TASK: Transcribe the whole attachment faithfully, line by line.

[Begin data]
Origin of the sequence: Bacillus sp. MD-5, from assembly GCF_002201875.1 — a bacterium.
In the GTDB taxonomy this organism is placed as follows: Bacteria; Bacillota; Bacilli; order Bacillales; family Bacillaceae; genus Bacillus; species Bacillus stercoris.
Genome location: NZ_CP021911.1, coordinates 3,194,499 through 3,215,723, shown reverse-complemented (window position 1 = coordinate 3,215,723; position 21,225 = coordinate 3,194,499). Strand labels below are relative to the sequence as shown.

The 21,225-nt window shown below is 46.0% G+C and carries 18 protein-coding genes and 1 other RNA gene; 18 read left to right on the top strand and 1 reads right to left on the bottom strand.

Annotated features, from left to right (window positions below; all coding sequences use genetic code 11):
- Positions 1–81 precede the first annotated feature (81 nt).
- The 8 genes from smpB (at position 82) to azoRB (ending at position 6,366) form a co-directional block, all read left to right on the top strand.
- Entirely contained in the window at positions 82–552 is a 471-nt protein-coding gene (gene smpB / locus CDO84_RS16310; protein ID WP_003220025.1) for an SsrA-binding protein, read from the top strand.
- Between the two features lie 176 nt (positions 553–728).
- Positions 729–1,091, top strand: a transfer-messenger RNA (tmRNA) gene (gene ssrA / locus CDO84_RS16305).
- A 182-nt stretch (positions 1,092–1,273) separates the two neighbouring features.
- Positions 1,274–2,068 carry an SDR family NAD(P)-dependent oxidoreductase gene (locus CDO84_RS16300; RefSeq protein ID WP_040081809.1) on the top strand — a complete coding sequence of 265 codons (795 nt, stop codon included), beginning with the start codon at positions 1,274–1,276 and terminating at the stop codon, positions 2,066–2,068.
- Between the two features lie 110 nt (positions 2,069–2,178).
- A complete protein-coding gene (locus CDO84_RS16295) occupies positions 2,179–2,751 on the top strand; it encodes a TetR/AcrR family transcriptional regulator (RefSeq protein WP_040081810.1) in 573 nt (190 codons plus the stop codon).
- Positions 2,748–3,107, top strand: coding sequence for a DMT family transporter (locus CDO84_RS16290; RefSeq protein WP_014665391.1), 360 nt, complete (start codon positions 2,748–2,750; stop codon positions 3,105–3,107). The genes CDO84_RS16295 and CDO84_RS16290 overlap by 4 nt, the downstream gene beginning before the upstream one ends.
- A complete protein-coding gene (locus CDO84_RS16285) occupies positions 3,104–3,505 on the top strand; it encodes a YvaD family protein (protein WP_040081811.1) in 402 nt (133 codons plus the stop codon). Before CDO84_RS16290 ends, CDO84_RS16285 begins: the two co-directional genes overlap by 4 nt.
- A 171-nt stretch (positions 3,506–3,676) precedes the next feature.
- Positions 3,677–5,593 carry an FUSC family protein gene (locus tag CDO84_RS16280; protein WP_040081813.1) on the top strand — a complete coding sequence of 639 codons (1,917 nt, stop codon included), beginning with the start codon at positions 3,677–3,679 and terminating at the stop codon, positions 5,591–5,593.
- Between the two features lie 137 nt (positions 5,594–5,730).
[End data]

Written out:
Origin of the sequence: Bacillus sp. MD-5, from assembly GCF_002201875.1 — a bacterium.
In the GTDB taxonomy this organism is placed as follows: Bacteria; Bacillota; Bacilli; order Bacillales; family Bacillaceae; genus Bacillus; species Bacillus stercoris.
Genome location: NZ_CP021911.1, coordinates 3,194,499 through 3,215,723, shown reverse-complemented (window position 1 = coordinate 3,215,723; position 21,225 = coordinate 3,194,499). Strand labels below are relative to the sequence as shown.

The 21,225-nt window shown below is 46.0% G+C and carries 18 protein-coding genes and 1 other RNA gene; 18 read left to right on the top strand and 1 reads right to left on the bottom strand.

Annotated features, from left to right (window positions below; all coding sequences use genetic code 11):
- Positions 1–81 precede the first annotated feature (81 nt).
- The 8 genes from smpB (at position 82) to azoRB (ending at position 6,366) form a co-directional block, all read left to right on the top strand.
- Entirely contained in the window at positions 82–552 is a 471-nt protein-coding gene (gene smpB / locus CDO84_RS16310; protein ID WP_003220025.1) for an SsrA-binding protein, read from the top strand.
- Between the two features lie 176 nt (positions 553–728).
- Positions 729–1,091, top strand: a transfer-messenger RNA (tmRNA) gene (gene ssrA / locus CDO84_RS16305).
- A 182-nt stretch (positions 1,092–1,273) separates the two neighbouring features.
- Positions 1,274–2,068 carry an SDR family NAD(P)-dependent oxidoreductase gene (locus CDO84_RS16300; RefSeq protein ID WP_040081809.1) on the top strand — a complete coding sequence of 265 codons (795 nt, stop codon included), beginning with the start codon at positions 1,274–1,276 and terminating at the stop codon, positions 2,066–2,068.
- Between the two features lie 110 nt (positions 2,069–2,178).
- A complete protein-coding gene (locus CDO84_RS16295) occupies positions 2,179–2,751 on the top strand; it encodes a TetR/AcrR family transcriptional regulator (RefSeq protein WP_040081810.1) in 573 nt (190 codons plus the stop codon).
- Positions 2,748–3,107, top strand: coding sequence for a DMT family transporter (locus CDO84_RS16290; RefSeq protein WP_014665391.1), 360 nt, complete (start codon positions 2,748–2,750; stop codon positions 3,105–3,107). The genes CDO84_RS16295 and CDO84_RS16290 overlap by 4 nt, the downstream gene beginning before the upstream one ends.
- A complete protein-coding gene (locus CDO84_RS16285) occupies positions 3,104–3,505 on the top strand; it encodes a YvaD family protein (protein WP_040081811.1) in 402 nt (133 codons plus the stop codon). Before CDO84_RS16290 ends, CDO84_RS16285 begins: the two co-directional genes overlap by 4 nt.
- A 171-nt stretch (positions 3,506–3,676) precedes the next feature.
- Positions 3,677–5,593 carry an FUSC family protein gene (locus tag CDO84_RS16280; protein WP_040081813.1) on the top strand — a complete coding sequence of 639 codons (1,917 nt, stop codon included), beginning with the start codon at positions 3,677–3,679 and terminating at the stop codon, positions 5,591–5,593.
- Between the two features lie 137 nt (positions 5,594–5,730).